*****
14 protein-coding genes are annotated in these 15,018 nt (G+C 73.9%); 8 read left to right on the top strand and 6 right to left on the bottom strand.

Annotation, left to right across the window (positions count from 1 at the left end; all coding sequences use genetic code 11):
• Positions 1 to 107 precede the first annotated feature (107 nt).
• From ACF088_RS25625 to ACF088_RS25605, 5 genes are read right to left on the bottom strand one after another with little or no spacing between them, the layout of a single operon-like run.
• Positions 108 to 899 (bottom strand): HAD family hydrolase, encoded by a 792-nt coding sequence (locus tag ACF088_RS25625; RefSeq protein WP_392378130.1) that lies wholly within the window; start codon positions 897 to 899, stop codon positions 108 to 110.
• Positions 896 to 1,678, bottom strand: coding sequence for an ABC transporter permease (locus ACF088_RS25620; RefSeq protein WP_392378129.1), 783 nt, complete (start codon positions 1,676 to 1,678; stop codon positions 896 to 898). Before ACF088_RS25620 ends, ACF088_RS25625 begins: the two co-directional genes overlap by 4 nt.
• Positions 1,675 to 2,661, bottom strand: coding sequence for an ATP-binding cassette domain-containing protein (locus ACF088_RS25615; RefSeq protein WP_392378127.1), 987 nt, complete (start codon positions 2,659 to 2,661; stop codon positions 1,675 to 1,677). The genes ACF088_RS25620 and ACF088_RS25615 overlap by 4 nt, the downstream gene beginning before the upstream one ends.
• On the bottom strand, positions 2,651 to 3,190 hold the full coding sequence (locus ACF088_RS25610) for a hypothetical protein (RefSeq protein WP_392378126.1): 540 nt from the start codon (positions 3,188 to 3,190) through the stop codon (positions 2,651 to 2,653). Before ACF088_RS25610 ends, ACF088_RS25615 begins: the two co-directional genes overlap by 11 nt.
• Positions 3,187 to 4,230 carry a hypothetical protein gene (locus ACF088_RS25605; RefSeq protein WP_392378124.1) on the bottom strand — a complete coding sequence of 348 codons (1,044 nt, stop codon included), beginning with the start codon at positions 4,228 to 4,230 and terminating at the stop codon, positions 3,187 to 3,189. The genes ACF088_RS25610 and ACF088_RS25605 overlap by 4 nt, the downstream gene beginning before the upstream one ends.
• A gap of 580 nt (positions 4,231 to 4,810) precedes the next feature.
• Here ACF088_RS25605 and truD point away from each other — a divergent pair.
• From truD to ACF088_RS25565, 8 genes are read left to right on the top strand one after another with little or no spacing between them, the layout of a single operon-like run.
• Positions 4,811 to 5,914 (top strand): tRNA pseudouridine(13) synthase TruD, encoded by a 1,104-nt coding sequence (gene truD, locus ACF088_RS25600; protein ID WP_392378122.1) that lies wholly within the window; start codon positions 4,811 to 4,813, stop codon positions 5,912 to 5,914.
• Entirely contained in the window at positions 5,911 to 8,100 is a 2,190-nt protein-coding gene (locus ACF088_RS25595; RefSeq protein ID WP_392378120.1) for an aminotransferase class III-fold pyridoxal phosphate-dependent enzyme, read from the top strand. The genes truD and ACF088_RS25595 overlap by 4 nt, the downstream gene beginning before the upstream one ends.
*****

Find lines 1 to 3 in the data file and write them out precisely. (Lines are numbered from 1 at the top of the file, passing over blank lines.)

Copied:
14 protein-coding genes are annotated in these 15,018 nt (G+C 73.9%); 8 read left to right on the top strand and 6 right to left on the bottom strand.

Annotation, left to right across the window (positions count from 1 at the left end; all coding sequences use genetic code 11):
• Positions 1 to 107 precede the first annotated feature (107 nt).